Caring for a Child with a Disability in a Zambian Community: A Study Using Photo-Elicitation
Date of this version
carers, child disability, developing countries, developmental delay, inclusion, intellectual disability
Background: Over the past 25 years, caregivers of children with disabilities (CWD) in low- and middle-income countries (LMIC) have received limited attention from researchers. Previous research identified the physical, emotional, and social challenges of caregiving in resource-limited areas. Researchers also identified protective factors, such as problem-focused coping and emotion-focused coping. This study seeks to explore experiences of caregivers of CWD through participant-driven photo-elicitation, in a low-income subdistrict of Lusaka, Zambia. Methods: Researchers considered the experiences of caregivers providing support to their children with disabilities (CWD). Ten parent participants completed this qualitative study using photo-elicitation. Parent participants completed an individual interview to describe their experiences reflected in the pictures they took. The research team used qualitative content analysis to identify the themes. Results: Five general themes emerged from the data. The last two themes, “Also, a human being,” and “The community should learn,” are unique in research of CWD caregivers in LMIC settings. It indicates ways that these parents sought to encourage more inclusion and acceptance of their CWD in the community and to speak to other parents who might be struggling with providing care for their CWD. Conclusions: This study expanded disability research to include perspectives from a low-income area in Lusaka, Zambia. In doing so, we acquire a new viewpoint and enhanced understanding of their community experiences. Practice considerations include encouraging disability advocates to continue their work of educating the community about the inherent dignity and worth of people with disabilities and supporting CWD's rights.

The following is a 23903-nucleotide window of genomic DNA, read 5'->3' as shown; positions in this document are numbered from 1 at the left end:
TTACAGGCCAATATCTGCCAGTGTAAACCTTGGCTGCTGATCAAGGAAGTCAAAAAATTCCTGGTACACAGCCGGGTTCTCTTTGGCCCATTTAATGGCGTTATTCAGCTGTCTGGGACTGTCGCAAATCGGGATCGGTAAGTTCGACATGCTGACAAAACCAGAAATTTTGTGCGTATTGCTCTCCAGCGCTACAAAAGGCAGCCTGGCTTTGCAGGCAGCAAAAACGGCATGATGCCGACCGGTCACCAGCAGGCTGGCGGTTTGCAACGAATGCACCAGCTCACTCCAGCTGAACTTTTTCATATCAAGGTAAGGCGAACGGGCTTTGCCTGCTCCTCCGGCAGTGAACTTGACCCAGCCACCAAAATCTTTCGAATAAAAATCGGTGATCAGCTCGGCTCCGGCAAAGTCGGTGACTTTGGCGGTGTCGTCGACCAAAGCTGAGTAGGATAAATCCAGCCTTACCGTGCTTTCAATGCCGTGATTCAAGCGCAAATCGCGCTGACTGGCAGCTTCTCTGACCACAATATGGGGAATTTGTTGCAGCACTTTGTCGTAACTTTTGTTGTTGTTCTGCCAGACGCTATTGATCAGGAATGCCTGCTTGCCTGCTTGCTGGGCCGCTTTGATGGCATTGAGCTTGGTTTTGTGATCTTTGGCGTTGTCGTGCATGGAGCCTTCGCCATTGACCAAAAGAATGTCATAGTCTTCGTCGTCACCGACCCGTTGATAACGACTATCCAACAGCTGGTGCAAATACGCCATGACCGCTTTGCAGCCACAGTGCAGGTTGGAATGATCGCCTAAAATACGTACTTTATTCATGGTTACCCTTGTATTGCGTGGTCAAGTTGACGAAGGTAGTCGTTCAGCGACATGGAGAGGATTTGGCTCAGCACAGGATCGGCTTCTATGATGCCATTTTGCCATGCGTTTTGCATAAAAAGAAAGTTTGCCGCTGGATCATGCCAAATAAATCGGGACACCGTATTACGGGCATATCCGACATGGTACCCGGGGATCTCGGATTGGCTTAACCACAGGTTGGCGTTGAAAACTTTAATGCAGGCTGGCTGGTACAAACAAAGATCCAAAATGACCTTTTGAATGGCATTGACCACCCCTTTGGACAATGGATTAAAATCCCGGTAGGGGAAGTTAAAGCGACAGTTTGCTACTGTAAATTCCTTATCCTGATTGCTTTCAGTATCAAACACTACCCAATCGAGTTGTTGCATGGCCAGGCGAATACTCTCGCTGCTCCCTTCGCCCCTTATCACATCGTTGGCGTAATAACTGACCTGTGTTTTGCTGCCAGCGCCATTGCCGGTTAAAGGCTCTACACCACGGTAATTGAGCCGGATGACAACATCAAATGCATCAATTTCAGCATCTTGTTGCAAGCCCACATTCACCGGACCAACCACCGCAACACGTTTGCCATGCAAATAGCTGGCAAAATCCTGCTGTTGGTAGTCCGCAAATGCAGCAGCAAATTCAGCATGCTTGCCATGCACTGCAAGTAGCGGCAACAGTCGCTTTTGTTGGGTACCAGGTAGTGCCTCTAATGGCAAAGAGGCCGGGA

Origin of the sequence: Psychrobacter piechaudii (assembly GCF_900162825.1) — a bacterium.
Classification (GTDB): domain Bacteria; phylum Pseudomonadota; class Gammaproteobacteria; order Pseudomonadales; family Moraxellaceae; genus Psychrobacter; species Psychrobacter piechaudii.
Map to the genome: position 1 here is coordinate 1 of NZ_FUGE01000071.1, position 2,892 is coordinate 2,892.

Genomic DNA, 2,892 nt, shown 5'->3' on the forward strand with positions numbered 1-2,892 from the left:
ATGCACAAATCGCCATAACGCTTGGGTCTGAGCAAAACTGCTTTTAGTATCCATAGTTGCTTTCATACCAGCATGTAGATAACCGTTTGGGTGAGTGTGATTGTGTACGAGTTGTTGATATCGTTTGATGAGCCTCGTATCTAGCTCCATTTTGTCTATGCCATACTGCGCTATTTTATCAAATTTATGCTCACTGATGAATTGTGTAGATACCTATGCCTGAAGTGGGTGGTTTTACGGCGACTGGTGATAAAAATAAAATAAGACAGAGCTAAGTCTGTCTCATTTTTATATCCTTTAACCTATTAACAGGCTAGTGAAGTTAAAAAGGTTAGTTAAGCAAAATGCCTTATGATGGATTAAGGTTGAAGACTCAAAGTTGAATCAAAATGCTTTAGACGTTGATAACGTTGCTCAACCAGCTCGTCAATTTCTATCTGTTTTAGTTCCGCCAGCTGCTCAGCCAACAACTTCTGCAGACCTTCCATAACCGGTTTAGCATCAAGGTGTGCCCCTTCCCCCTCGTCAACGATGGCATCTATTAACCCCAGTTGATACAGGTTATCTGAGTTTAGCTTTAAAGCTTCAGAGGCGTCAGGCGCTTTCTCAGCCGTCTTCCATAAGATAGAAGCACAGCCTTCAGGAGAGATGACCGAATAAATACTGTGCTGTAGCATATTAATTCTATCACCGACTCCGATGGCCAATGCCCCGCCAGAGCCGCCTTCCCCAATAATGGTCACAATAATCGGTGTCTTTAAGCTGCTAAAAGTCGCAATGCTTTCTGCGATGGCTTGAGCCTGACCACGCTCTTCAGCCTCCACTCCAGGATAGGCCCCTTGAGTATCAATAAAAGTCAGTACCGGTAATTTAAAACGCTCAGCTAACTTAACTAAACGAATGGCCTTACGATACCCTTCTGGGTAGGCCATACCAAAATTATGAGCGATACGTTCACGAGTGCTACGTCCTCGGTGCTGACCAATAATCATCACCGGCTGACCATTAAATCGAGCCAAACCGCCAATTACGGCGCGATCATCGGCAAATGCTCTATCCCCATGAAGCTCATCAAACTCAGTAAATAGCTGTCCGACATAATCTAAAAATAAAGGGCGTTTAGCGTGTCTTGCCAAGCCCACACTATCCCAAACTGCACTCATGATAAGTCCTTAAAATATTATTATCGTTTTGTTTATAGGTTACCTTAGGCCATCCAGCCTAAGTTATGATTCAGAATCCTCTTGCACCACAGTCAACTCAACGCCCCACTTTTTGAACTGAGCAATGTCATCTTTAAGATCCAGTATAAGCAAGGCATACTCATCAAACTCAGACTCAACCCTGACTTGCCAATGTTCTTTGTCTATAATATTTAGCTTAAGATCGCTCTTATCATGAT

Child: Care, Health, and Development